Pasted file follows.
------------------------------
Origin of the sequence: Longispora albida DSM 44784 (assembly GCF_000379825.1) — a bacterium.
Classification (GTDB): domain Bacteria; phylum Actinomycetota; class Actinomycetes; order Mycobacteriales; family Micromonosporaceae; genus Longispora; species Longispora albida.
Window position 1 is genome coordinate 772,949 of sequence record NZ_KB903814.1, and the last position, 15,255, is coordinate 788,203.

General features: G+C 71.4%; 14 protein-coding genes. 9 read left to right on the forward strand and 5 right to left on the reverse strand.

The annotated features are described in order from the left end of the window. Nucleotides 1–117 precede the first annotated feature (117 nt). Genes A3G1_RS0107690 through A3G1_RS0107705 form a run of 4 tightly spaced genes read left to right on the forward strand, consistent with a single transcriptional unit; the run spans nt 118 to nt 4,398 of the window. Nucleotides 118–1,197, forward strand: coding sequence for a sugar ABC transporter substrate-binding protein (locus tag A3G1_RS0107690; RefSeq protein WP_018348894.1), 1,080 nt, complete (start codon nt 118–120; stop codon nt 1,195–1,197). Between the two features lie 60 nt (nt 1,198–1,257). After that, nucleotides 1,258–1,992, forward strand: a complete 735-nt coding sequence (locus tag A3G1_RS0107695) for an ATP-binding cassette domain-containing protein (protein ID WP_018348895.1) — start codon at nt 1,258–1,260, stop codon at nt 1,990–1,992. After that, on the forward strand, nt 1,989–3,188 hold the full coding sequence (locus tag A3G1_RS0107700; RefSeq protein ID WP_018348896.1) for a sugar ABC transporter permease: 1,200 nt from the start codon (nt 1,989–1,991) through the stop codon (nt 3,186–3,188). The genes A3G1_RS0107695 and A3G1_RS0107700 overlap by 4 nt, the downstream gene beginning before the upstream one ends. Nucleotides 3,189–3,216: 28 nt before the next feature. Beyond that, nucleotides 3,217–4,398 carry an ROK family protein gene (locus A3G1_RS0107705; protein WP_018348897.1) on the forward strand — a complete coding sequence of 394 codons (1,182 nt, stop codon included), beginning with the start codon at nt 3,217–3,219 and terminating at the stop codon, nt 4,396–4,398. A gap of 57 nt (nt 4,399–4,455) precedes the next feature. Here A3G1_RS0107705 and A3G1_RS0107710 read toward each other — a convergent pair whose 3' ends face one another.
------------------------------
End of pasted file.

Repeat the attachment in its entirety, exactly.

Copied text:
Origin of the sequence: Longispora albida DSM 44784 (assembly GCF_000379825.1) — a bacterium.
Classification (GTDB): domain Bacteria; phylum Actinomycetota; class Actinomycetes; order Mycobacteriales; family Micromonosporaceae; genus Longispora; species Longispora albida.
Window position 1 is genome coordinate 772,949 of sequence record NZ_KB903814.1, and the last position, 15,255, is coordinate 788,203.

General features: G+C 71.4%; 14 protein-coding genes. 9 read left to right on the forward strand and 5 right to left on the reverse strand.

The annotated features are described in order from the left end of the window. Nucleotides 1–117 precede the first annotated feature (117 nt). Genes A3G1_RS0107690 through A3G1_RS0107705 form a run of 4 tightly spaced genes read left to right on the forward strand, consistent with a single transcriptional unit; the run spans nt 118 to nt 4,398 of the window. Nucleotides 118–1,197, forward strand: coding sequence for a sugar ABC transporter substrate-binding protein (locus tag A3G1_RS0107690; RefSeq protein WP_018348894.1), 1,080 nt, complete (start codon nt 118–120; stop codon nt 1,195–1,197). Between the two features lie 60 nt (nt 1,198–1,257). After that, nucleotides 1,258–1,992, forward strand: a complete 735-nt coding sequence (locus tag A3G1_RS0107695) for an ATP-binding cassette domain-containing protein (protein ID WP_018348895.1) — start codon at nt 1,258–1,260, stop codon at nt 1,990–1,992. After that, on the forward strand, nt 1,989–3,188 hold the full coding sequence (locus tag A3G1_RS0107700; RefSeq protein ID WP_018348896.1) for a sugar ABC transporter permease: 1,200 nt from the start codon (nt 1,989–1,991) through the stop codon (nt 3,186–3,188). The genes A3G1_RS0107695 and A3G1_RS0107700 overlap by 4 nt, the downstream gene beginning before the upstream one ends. Nucleotides 3,189–3,216: 28 nt before the next feature. Beyond that, nucleotides 3,217–4,398 carry an ROK family protein gene (locus A3G1_RS0107705; protein WP_018348897.1) on the forward strand — a complete coding sequence of 394 codons (1,182 nt, stop codon included), beginning with the start codon at nt 3,217–3,219 and terminating at the stop codon, nt 4,396–4,398. A gap of 57 nt (nt 4,399–4,455) precedes the next feature. Here A3G1_RS0107705 and A3G1_RS0107710 read toward each other — a convergent pair whose 3' ends face one another.